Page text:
Marine Layer said...

Jesse - Short answer is no. They won't do anything until the deal is sewn up, as in voter approved. That's a year from now.

Anonymous said...

Anon 9:20,
For heavens sake, just cease with you non-coherent babbling. Don't you have some sideshow to attend to?

FC said...


What's the process going forward from here? Assuming the Blue Ribbon panel comes back with a recommendation in favor of the A's, does the focus then shift to the elections? I kind of remember someone talking about a "chicken and the egg" scenerio, where SJ wouldn't move forward without a commitment from MLB, and visa versa.

Marine Layer said...

That's a bad assumption to make. Don't expect MLB to make the decision and wait for a year while the process continues with no semblance of a guarantee.

LeAndre said...

Anon 12:06,

probably one of the most ignorant things I've seen on this goodness

Anonymous said...

Anon 12:06--gotta love your boy Bud welcoming steriod boy McGuire back into the that's the leadership your talking about!!

Anonymous said...

Blaming Bud Selig for the financial disparity between is ludicrous. It has always been there.

We need a salary cap, something that probably won't happen, but you can't blame bud for mlb not having one, the players wont ever approve one - we'd more than likely need a lockout or another season-destroying strike.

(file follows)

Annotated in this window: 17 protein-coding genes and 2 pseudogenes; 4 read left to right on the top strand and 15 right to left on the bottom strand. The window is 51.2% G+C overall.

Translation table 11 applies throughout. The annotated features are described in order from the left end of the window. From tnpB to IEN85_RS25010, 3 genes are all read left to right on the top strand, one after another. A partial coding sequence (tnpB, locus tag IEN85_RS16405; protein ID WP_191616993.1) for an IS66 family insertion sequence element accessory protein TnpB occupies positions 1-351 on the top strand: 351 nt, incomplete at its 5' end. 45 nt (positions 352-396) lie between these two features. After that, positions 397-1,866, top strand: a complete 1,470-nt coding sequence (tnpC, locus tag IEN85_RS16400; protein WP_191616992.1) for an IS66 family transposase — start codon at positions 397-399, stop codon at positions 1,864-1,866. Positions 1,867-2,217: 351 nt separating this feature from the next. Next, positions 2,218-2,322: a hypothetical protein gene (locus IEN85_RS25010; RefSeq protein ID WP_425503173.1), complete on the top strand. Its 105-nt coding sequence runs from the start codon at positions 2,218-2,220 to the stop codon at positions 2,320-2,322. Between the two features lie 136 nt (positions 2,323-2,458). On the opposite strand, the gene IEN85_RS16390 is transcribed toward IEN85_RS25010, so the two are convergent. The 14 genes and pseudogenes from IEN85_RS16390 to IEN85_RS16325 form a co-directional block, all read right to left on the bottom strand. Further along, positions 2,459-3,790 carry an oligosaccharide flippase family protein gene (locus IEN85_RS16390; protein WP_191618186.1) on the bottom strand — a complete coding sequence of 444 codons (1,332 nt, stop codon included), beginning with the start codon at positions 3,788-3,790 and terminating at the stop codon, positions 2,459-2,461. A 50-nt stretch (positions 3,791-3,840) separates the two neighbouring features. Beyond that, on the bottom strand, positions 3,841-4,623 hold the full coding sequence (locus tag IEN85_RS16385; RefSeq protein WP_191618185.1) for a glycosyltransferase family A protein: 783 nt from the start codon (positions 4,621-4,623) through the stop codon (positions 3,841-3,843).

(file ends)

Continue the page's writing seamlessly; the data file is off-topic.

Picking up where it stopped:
That's the thing that concerns me about the new stadium issue (believe me, I am all for it) - it is not the financial saviour that some make it out to be - if it were, why cant the Indians hang on to Sabbathia and Clif Lee, why are the Twins preparing for the eventual departure of favorite son Joe Mauer, even as their new yard is being built?

It's because the BoSux and Bankees have limitless funds to spend. And you cant blame that on Bud.

Ezra said...

@ Anonymous 7:04

You could say the same thing about their location in Montréal (support was up when the team was doing well in the early 90s). You really think DC is the only city that will support a winning team? There are plenty of cities that would do that, without having to move a team to a city that has already failed twice.

And sure, Nat Park is better than arguably the worst stadium in the MLB. Great point... But it's not better than about 90% of the other stadiums. This isn't just my opinion, but the opinion of the everyone that I've heard talking about the stadium.

@ Anonymous Jeff

I don't see how Selig has saved a failing franchise. All he has done is relocated a failing franchise to a new city where it continues to be a failing franchise (out of 30, the Nats were: 24th in attendance, 30th in TV viewership, and 30th in overall record).

I certainly hope that DC does turn into the baseball town of old and that the team will leave DC for the 3rd time. Maybe then they'll get the point.

John P. said...

I certainly hope that DC does turn into the baseball town of old.

"The baseball town of old" sounds more like a curse than a compliment, to me.